7. Close Your Eyes

Just close your eyes for a few seconds. You can even follow your breath if you want. This will help reduce some of the sensory stimulation.

8. Laugh

I personally enjoy funny social media posts, or reliving funny sitcom scenes. Laughing gives us a short break from serious issues.

9. Smell the Flowers

Flowers are nature’s work of art. They come in all shapes and sizes and scents. Stop once in a while to admire their beauty and fragrance. Don’t neglect the tiny ones. They too have great beauty.

10. Get Some Sunlight

Sunshine can have a tremendous calming effect. Go outside for a few minutes during your break. Sit on a bench, close your eyes, and just enjoy the warmth of the sun.

11. Look out the Window

If you’re not able to go outside, gazing out the window for a couple of minutes can be almost as good. Look at the trees, birds, and any other critters you can spot. And don’t just look at the immediate area, but also look into the distance.

If you are serious about how to relax your mind, the following practices will help you achieve a deeper state of relaxation.

12. Reduce Noise and Activity

If you live a busy life, there is probably a lot of noise and activity around you. Try reducing some of the background noise, such as TV and radio when you’re not fully engaged with them.

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13. Relax Physically

Physical relaxation will help calm your mind. There are various ways to relax physically, such as stretching, practicing tai chi or yoga, or taking a warm bath. You can even listen to a guided meditation with a body scan.[3]

14. Talk to a Friend

We often have things going on in our mind because we’re not able to fully make sense of them. Sometimes, just talking to someone else will help us sort them out.[4]

15. Practice Mindfulness Meditation

This is a powerful and diverse practice that can significantly calm your mind. In addition to doing sitting meditation, you can also do mindful breathing, mindful walking, and guided imagery.

Take a look at the different types of meditation and see which one is suitable for you: 17 Types of Meditation (Techniques and Basics) to Practice Mindfulness

16. Exercise

Physical exercise can help you get your mind off your problems, and calm your thoughts and emotions.[5] It also gives you a greater sense of well-being by increasing your brain’s production of endorphins, the neurotransmitters that make you feel good.[6]

Final Thoughts

As you can see, relaxing your mind is fairly simple. It is mainly a matter of reducing the things that agitate your mind, and taking some time to allow it to settle down naturally.

Just imagine what your life will be like with a peaceful mind. Things will become much clearer, you’ll make better choices, and you’ll feel more in control of your emotions and your life. All this is well within your reach. All you have to do is follow some of the simple practices outlined above.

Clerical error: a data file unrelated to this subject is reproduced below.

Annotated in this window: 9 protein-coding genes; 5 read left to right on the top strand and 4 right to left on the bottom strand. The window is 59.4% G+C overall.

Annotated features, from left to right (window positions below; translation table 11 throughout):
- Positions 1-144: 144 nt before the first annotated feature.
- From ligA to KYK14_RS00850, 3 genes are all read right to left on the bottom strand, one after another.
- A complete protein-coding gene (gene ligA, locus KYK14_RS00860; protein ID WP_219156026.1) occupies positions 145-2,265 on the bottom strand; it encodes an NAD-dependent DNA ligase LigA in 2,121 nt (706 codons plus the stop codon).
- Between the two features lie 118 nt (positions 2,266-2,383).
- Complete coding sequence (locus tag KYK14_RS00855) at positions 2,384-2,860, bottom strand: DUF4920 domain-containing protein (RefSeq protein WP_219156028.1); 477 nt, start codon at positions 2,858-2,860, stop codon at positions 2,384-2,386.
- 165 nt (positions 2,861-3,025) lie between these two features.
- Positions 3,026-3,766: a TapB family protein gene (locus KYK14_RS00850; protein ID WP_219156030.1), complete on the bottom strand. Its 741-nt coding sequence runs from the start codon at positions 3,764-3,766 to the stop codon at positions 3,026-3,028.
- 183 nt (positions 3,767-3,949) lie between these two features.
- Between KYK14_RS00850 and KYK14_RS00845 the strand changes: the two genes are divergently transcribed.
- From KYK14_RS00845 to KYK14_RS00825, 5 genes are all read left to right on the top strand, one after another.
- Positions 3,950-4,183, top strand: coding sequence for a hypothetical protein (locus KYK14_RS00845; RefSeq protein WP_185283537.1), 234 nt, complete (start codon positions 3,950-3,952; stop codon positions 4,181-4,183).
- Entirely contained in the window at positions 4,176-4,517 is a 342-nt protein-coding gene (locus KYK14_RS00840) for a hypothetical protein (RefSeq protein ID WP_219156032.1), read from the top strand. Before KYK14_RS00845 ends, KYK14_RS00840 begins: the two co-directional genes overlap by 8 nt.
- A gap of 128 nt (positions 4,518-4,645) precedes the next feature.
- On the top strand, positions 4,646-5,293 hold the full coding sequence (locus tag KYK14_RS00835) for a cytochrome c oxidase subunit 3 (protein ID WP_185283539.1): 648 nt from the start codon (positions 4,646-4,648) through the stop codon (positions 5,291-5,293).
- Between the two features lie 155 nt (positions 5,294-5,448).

More Tips to Help You Relax Your Mind

Featured photo credit: Tamara Bellis via unsplash.com

Reference

More by this author

Charles A. Francis

Author, meditation teacher, and director of the Mindfulness Meditation Institute

How to Learn to Let Go of What You Can’t Control How to Cope with the 5 Common Stressors In Life and Feel Better 10 Ways a Silent Retreat Improves Your Mental Health Why Do I Feel Depressed Every Once in a While for No Reason? The Beginner’s Guide to Practicing Self-Compassion Meditation

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Published on February 26, 2021

3 Common Causes Of Stress That Are Depleting Your Energy

3 Common Causes Of Stress That Are Depleting Your Energy

Are you feeling amplified anxiety, sadness, or anger lately? An astounding 84% of adults have felt at least one of these stress-related emotions in the two weeks prior to being surveyed, according to this recent Stress in America report.[1] Although it’s often comforting to know you’re not alone, the pervasiveness of this particular shared experience is disconcerting. But first, what causes stress?

What Causes Stress?

Lurking beneath the surface of this collective situation are some deeper factors: feelings of powerlessness and a diminished sense of certainty.

Due to a variety of events over the past year, control over numerous elements of our lives has been stripped away, leaving us feeling frustrated, afraid, and unsure about the future. It’s as if someone took the puzzle of our lives, broke apart every segment we had painstakingly pieced together, then shook them up and dumped them into a scrambled mess on the floor. On top of that, we’re trying to put it all back together while slogging through in survival mode, every day, on repeat—it’s enough to make even the Energizer Bunny feel depleted.

From this place of disempowered overwhelm, it’s easy to fall into the trap of feeling like there is little we can do to regain our footing and overcome the stress. However, that is the furthest thing from the truth.

Let’s look on the bright side: We can all improve our energy and relieve stress simply by shifting a few essential habits.

When everything feels out of control, here are 3 often-overlooked areas where you can be in control and obliterate the common causes of stress that are depleting your energy. Each is proven to directly compound stress and deplete energy when neglected but enhance energy and stress relief when managed proactively.

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1. Sleep Quality Secrets to Snub the Stubborn Stress-Fatigue Cycle

You may be well aware of how stress disrupts or prevents a good night’s rest. Frustrations over the day’s events or anxiety about what’s coming tomorrow are common blocks to getting enough zzzz’s. But did you know that the reverse is also true?

Studies have shown that even partial sleep deprivation has a significant effect on mood. One such study found that subjects who were limited to 4.5 hours of sleep a night for one week reported feeling more stressed, angry, sad, and mentally exhausted. They also cited a dramatic improvement in mood upon return to normal sleep. [2]

In addition to these directly mood-related symptoms, lack of sleep can cause muddled focus, fatigue, and impairment of information processing which often result in secondary causes of stress. We feel like the walls are falling around us as we run behind schedule, struggle to collect scrambled thoughts, suffer the consequences of knee-jerk reactions, and fight the inevitable downsides of exhaustion, including clouded judgment, inhibited self-control, and difficulty in making decisions or completing tasks.